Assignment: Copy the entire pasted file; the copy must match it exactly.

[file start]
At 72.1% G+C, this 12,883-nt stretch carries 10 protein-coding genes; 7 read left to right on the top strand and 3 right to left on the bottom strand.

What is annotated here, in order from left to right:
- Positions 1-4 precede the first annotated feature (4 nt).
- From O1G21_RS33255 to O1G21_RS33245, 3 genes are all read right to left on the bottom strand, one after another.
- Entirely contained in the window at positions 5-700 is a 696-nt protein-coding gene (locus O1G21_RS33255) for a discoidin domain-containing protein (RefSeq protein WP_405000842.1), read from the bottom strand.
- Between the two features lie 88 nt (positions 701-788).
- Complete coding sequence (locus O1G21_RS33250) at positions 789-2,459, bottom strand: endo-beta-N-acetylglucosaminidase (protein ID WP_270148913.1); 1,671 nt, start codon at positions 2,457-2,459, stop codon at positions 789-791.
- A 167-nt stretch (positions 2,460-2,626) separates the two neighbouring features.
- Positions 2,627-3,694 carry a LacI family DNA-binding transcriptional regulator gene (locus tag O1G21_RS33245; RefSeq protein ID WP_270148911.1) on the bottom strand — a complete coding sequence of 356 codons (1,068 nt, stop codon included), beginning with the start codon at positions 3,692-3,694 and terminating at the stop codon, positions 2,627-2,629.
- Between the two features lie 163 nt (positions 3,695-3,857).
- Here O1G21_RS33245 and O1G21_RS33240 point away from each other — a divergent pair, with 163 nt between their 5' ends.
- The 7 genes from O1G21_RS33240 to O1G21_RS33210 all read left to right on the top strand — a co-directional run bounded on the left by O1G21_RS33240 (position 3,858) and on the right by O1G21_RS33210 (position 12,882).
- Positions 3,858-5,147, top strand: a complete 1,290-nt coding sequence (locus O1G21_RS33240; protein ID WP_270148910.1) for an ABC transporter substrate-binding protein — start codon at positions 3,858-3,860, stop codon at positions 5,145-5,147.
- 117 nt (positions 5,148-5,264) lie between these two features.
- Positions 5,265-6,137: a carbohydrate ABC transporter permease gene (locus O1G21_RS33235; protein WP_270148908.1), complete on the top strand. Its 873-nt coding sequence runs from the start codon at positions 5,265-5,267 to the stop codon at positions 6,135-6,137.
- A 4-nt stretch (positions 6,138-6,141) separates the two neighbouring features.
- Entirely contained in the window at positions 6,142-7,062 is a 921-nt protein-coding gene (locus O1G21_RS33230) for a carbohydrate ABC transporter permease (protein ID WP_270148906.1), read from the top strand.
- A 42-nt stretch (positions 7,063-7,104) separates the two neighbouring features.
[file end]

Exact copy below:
At 72.1% G+C, this 12,883-nt stretch carries 10 protein-coding genes; 7 read left to right on the top strand and 3 right to left on the bottom strand.

What is annotated here, in order from left to right:
- Positions 1-4 precede the first annotated feature (4 nt).
- From O1G21_RS33255 to O1G21_RS33245, 3 genes are all read right to left on the bottom strand, one after another.
- Entirely contained in the window at positions 5-700 is a 696-nt protein-coding gene (locus O1G21_RS33255) for a discoidin domain-containing protein (RefSeq protein WP_405000842.1), read from the bottom strand.
- Between the two features lie 88 nt (positions 701-788).
- Complete coding sequence (locus O1G21_RS33250) at positions 789-2,459, bottom strand: endo-beta-N-acetylglucosaminidase (protein ID WP_270148913.1); 1,671 nt, start codon at positions 2,457-2,459, stop codon at positions 789-791.
- A 167-nt stretch (positions 2,460-2,626) separates the two neighbouring features.
- Positions 2,627-3,694 carry a LacI family DNA-binding transcriptional regulator gene (locus tag O1G21_RS33245; RefSeq protein ID WP_270148911.1) on the bottom strand — a complete coding sequence of 356 codons (1,068 nt, stop codon included), beginning with the start codon at positions 3,692-3,694 and terminating at the stop codon, positions 2,627-2,629.
- Between the two features lie 163 nt (positions 3,695-3,857).
- Here O1G21_RS33245 and O1G21_RS33240 point away from each other — a divergent pair, with 163 nt between their 5' ends.
- The 7 genes from O1G21_RS33240 to O1G21_RS33210 all read left to right on the top strand — a co-directional run bounded on the left by O1G21_RS33240 (position 3,858) and on the right by O1G21_RS33210 (position 12,882).
- Positions 3,858-5,147, top strand: a complete 1,290-nt coding sequence (locus O1G21_RS33240; protein ID WP_270148910.1) for an ABC transporter substrate-binding protein — start codon at positions 3,858-3,860, stop codon at positions 5,145-5,147.
- 117 nt (positions 5,148-5,264) lie between these two features.
- Positions 5,265-6,137: a carbohydrate ABC transporter permease gene (locus O1G21_RS33235; protein WP_270148908.1), complete on the top strand. Its 873-nt coding sequence runs from the start codon at positions 5,265-5,267 to the stop codon at positions 6,135-6,137.
- A 4-nt stretch (positions 6,138-6,141) separates the two neighbouring features.
- Entirely contained in the window at positions 6,142-7,062 is a 921-nt protein-coding gene (locus O1G21_RS33230) for a carbohydrate ABC transporter permease (protein ID WP_270148906.1), read from the top strand.
- A 42-nt stretch (positions 7,063-7,104) separates the two neighbouring features.